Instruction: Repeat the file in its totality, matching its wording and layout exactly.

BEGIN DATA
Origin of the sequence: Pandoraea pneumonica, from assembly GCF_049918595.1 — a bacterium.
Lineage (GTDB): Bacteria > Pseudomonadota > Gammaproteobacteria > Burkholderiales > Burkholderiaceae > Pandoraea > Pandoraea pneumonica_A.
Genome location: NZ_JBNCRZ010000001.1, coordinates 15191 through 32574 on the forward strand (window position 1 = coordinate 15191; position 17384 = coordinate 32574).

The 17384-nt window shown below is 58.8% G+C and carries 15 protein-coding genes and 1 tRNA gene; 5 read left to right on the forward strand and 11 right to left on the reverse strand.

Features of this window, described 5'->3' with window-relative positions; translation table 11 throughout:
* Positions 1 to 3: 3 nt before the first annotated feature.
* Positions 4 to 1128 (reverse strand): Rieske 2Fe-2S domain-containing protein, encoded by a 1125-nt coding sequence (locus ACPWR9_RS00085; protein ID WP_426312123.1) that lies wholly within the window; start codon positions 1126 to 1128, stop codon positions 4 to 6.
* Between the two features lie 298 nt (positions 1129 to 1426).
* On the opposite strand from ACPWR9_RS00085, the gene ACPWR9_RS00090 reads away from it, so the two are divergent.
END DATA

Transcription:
Origin of the sequence: Pandoraea pneumonica, from assembly GCF_049918595.1 — a bacterium.
Lineage (GTDB): Bacteria > Pseudomonadota > Gammaproteobacteria > Burkholderiales > Burkholderiaceae > Pandoraea > Pandoraea pneumonica_A.
Genome location: NZ_JBNCRZ010000001.1, coordinates 15191 through 32574 on the forward strand (window position 1 = coordinate 15191; position 17384 = coordinate 32574).

The 17384-nt window shown below is 58.8% G+C and carries 15 protein-coding genes and 1 tRNA gene; 5 read left to right on the forward strand and 11 right to left on the reverse strand.

Features of this window, described 5'->3' with window-relative positions; translation table 11 throughout:
* Positions 1 to 3: 3 nt before the first annotated feature.
* Positions 4 to 1128 (reverse strand): Rieske 2Fe-2S domain-containing protein, encoded by a 1125-nt coding sequence (locus ACPWR9_RS00085; protein ID WP_426312123.1) that lies wholly within the window; start codon positions 1126 to 1128, stop codon positions 4 to 6.
* Between the two features lie 298 nt (positions 1129 to 1426).
* On the opposite strand from ACPWR9_RS00085, the gene ACPWR9_RS00090 reads away from it, so the two are divergent.